hitting the Send button, especially if it's a sensitive but unclassified message.


On the other hand, don't overuse encryption. Of course, you should encrypt
classified or sensitive messages when appropriate. But encrypting and decrypting messages
is time-consuming. Using your Fortezza PC Card to encrypt your choice of pizza toppings
isn't necessary.


Manage your e-mail; don't let it manage you. You probably know someone who, when
occupied, is disciplined enough to let the phone just ring. But most of us are conditioned
like Pavlov's dog to pick up the handset as soon as the bell sounds. Similarly, some
people feel a compulsion to open every message as soon as it reaches the desktop. Schedule
your e-mail as you would any task. Set aside time to answer it once or twice a day. Apply
the paper management principle: Act on it, file it or trash it.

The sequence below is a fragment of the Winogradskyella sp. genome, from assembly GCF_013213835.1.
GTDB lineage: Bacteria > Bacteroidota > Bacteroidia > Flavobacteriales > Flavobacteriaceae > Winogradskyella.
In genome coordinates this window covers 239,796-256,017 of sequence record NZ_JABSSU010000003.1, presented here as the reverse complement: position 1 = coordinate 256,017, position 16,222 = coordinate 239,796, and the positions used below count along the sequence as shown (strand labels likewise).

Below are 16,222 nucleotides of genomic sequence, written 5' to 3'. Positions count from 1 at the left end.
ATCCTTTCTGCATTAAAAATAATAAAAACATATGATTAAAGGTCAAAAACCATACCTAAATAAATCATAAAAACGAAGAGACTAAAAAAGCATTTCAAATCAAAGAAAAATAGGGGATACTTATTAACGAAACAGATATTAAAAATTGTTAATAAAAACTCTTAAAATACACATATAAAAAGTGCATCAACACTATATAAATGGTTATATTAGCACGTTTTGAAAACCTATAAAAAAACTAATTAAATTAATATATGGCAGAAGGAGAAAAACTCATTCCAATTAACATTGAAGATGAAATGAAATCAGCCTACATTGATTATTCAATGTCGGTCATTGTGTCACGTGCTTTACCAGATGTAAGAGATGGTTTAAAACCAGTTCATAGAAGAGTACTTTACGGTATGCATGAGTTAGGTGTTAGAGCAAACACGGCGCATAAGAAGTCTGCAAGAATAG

Set up subject and action folders for your e-mail. Subject folders might concern
projects, events, things or people. Action folders set priorities. For example: A items
are most important and require attention today. B items are important but not pressing.
And C items are optional or pending. Make it a priority to design a message folder system
that reflects the way you work.


Speaking of priorities, most e-mail clients such as Eudora Mail Pro from Qualcomm Inc.
of San Diego, Calif., and Microsoft Corp.'s Outlook give you ways to mark a priority on
messages you send.


As a matter of netiquette, be careful not to over-prioritize your messages to the
extent that low-priority items never get answered. You risk offending your recipients or
having them ignore you in an emergency. Likewise, don't let other people set your
priorities. Don't hesitate to send someone else's high-priority message straight into the
trash bin.


And speaking of trash bins, don't open unnecessary e-mail. Scan subject lines
and sender information. If the mail is more appropriate for a colleague, forward the
message. If it's junk mail or about a topic that's not of interest, dump it.


The Del key is an e-mail user's best friend.


Learn to establish filters. Most e-mail programs such as Novell Inc.'s GroupWise